Together with the help of the CDC and those who are in the know, we will prevail as a society.

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Top Products For The Healthcare Industry


Gas Cylinder Transport Equipment

Medical gas cylinder storage and handling is an occupational hazard among health care workers. Oxygen, general anesthetics, nitrous oxide and other gases need to be carefully transported through the complex. Due to their weight, high-pressure contents and unwieldy shape, gas cylinders require a specially designed hand truck.

Biohazardous Waste Can

Biohazardous waste cans help protect healthcare workers and patients from contamination from blood or bodily fluids which can cause disease. These discrete containers are critical to healthcare worker safety and should be placed in every applicable room. Use a “BIOHAZARD” label to warn of its contents, in florescent orange or orange red with letters and symbols in contrasting colors.

Safety Cabinet for Hazardous Materials

Hazardous material cabinets in hospitals are important to segregate and clearly identify hazardous chemicals. Common hazardous material cabinets found in hospitals are pharmaceuticals, radiological, disinfectants, chemicals for cleaning and laboratory chemicals. Using hazmat safety cabinets to store volatile chemicals may protect healthcare workers in case of fire or other dangerous chemical reactions.

Emergency Preparedness Storage Cabinet

Hospitals and urgent medical care facilities need to have a plan of action in case an emergency arises. Healthcare workers need quick access to emergency supplies. Highly-visible emergency preparedness cabinet are suitable for storing flashlights, radios, respirators, first aid items and other emergency protective equipment.

Decontamination Spill Berm

Decontamination spill berms are important to keep on site in a hospital in case decontamination procedures must be executed. For patient and healthcare worker safety, anyone exposed to hazardous chemicals can wash down inside the decontamination berm, which captures all hazardous chemical runoff for treatment and disposal.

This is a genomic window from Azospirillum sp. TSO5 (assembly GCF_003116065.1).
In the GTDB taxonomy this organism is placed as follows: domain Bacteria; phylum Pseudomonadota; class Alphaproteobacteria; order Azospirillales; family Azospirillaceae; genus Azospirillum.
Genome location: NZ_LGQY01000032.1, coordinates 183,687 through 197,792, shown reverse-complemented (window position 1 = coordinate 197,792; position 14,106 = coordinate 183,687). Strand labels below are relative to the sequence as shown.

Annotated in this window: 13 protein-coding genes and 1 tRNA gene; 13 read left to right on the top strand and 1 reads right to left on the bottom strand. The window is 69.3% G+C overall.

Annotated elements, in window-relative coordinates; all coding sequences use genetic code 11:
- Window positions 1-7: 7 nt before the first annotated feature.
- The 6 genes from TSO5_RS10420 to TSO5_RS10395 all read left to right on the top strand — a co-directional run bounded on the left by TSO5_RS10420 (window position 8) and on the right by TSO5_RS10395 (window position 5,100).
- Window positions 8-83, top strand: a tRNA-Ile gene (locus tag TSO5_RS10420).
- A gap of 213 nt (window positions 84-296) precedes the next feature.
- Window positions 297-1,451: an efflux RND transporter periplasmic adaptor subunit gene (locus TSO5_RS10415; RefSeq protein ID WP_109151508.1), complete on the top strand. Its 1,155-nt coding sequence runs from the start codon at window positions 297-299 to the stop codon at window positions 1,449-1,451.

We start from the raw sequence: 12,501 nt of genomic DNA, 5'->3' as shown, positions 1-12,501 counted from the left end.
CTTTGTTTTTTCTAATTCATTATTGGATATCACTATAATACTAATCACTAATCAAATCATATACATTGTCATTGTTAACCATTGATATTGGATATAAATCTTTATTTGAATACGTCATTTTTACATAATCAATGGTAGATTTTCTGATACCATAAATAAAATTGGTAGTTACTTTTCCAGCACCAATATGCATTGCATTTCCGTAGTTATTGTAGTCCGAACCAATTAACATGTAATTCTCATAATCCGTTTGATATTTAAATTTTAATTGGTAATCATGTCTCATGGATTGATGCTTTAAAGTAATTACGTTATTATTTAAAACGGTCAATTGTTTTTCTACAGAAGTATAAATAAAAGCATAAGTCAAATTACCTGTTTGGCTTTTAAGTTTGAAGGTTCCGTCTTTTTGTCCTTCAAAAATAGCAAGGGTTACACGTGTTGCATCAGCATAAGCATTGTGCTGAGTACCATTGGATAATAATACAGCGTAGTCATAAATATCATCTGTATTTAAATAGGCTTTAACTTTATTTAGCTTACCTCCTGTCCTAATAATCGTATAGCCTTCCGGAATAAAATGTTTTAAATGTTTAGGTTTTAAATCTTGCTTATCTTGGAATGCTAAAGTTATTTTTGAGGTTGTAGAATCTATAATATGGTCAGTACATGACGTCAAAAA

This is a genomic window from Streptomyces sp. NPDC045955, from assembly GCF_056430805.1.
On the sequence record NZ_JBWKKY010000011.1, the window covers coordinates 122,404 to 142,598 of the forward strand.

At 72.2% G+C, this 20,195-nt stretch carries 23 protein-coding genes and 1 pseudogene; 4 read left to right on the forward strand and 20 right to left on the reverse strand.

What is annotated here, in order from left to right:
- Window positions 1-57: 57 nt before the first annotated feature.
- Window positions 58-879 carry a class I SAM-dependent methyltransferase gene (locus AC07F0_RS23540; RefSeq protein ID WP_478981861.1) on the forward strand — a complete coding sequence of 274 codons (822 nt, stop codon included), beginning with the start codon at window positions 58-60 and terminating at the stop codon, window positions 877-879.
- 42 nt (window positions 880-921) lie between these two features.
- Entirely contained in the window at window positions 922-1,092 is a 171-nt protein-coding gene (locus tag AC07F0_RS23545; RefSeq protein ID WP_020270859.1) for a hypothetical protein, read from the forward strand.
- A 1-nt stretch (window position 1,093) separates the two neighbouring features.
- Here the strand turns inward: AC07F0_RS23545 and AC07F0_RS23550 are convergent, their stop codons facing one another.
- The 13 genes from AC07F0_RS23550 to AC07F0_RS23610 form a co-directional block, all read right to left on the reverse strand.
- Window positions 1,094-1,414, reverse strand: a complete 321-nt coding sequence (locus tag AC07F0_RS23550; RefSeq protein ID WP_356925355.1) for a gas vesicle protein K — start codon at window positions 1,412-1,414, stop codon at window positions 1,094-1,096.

Healthcare Worker Injury Statistics

There are 1,745,915 competitors in the healthcare industry. Outperform the market. Justrite’s healthcare safety equipment makes you a leader in safety, workplace protections, and environmental care.[1]

Rate of Occupational Hazards Among Healthcare Workers

The healthcare industry sees 3.9 injuries per 100 employees each year.1.1 percent of your employees will take time off work as a result, and .8 percent will need to transfer to a new job or restrict their tasks.[2]

OSHA Standards for Healthcare and Resulting Inspections Penalties

In the healthcare industry, there are roughly 299 inspections each year. The industry spends $1,720,475 in penalties, amounting to $5,754 in penalties for each inspection. Being compliant with OSHA guidelines for healthcare workers can help keep penalties low and your reputation intact.[1]

Contain and Manage Your Environmental Waste

The healthcare industry generates an estimated 16,220 tons of waste each year. Keep your hazardous waste safely, ethically, and compliantly contained and managed with Justrite equipment.[3]


  1. https://www.osha.gov/pls/imis/industryprofile.html
  2. https://www.bls.gov/web/osh/summ1_00.htm
  3. https://rcrapublic.epa.gov/rcrainfoweb/action/modules/br/naics/view